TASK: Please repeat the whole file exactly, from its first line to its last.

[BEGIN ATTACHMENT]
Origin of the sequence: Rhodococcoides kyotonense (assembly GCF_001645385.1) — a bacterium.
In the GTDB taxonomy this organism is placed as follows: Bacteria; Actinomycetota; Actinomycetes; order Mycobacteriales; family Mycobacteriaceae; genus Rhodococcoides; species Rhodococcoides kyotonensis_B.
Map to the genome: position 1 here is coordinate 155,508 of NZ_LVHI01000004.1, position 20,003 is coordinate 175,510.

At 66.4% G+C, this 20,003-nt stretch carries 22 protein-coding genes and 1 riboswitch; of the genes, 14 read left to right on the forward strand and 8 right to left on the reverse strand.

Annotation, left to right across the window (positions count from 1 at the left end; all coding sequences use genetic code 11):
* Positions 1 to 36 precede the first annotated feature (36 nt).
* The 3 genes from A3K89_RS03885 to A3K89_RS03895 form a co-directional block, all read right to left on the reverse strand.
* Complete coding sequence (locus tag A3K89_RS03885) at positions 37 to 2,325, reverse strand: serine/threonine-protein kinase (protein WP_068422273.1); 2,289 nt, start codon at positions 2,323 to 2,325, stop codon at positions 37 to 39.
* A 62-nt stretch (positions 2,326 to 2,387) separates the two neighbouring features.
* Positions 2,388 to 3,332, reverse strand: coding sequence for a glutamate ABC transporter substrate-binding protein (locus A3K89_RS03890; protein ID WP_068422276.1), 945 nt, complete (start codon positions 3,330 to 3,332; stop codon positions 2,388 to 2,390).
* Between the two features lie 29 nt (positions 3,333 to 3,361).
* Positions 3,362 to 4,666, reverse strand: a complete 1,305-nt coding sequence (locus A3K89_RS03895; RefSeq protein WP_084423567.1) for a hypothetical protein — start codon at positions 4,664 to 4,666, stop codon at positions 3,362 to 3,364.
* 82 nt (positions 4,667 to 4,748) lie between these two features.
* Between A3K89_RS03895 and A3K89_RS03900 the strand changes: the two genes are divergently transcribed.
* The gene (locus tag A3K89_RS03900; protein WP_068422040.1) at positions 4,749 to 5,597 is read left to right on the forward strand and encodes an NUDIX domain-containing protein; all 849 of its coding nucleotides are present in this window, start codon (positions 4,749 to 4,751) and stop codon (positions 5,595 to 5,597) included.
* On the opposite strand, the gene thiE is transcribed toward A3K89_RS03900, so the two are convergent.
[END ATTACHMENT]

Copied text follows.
Origin of the sequence: Rhodococcoides kyotonense (assembly GCF_001645385.1) — a bacterium.
In the GTDB taxonomy this organism is placed as follows: Bacteria; Actinomycetota; Actinomycetes; order Mycobacteriales; family Mycobacteriaceae; genus Rhodococcoides; species Rhodococcoides kyotonensis_B.
Map to the genome: position 1 here is coordinate 155,508 of NZ_LVHI01000004.1, position 20,003 is coordinate 175,510.

At 66.4% G+C, this 20,003-nt stretch carries 22 protein-coding genes and 1 riboswitch; of the genes, 14 read left to right on the forward strand and 8 right to left on the reverse strand.

Annotation, left to right across the window (positions count from 1 at the left end; all coding sequences use genetic code 11):
* Positions 1 to 36 precede the first annotated feature (36 nt).
* The 3 genes from A3K89_RS03885 to A3K89_RS03895 form a co-directional block, all read right to left on the reverse strand.
* Complete coding sequence (locus tag A3K89_RS03885) at positions 37 to 2,325, reverse strand: serine/threonine-protein kinase (protein WP_068422273.1); 2,289 nt, start codon at positions 2,323 to 2,325, stop codon at positions 37 to 39.
* A 62-nt stretch (positions 2,326 to 2,387) separates the two neighbouring features.
* Positions 2,388 to 3,332, reverse strand: coding sequence for a glutamate ABC transporter substrate-binding protein (locus A3K89_RS03890; protein ID WP_068422276.1), 945 nt, complete (start codon positions 3,330 to 3,332; stop codon positions 2,388 to 2,390).
* Between the two features lie 29 nt (positions 3,333 to 3,361).
* Positions 3,362 to 4,666, reverse strand: a complete 1,305-nt coding sequence (locus A3K89_RS03895; RefSeq protein WP_084423567.1) for a hypothetical protein — start codon at positions 4,664 to 4,666, stop codon at positions 3,362 to 3,364.
* 82 nt (positions 4,667 to 4,748) lie between these two features.
* Between A3K89_RS03895 and A3K89_RS03900 the strand changes: the two genes are divergently transcribed.
* The gene (locus tag A3K89_RS03900; protein WP_068422040.1) at positions 4,749 to 5,597 is read left to right on the forward strand and encodes an NUDIX domain-containing protein; all 849 of its coding nucleotides are present in this window, start codon (positions 4,749 to 4,751) and stop codon (positions 5,595 to 5,597) included.
* On the opposite strand, the gene thiE is transcribed toward A3K89_RS03900, so the two are convergent.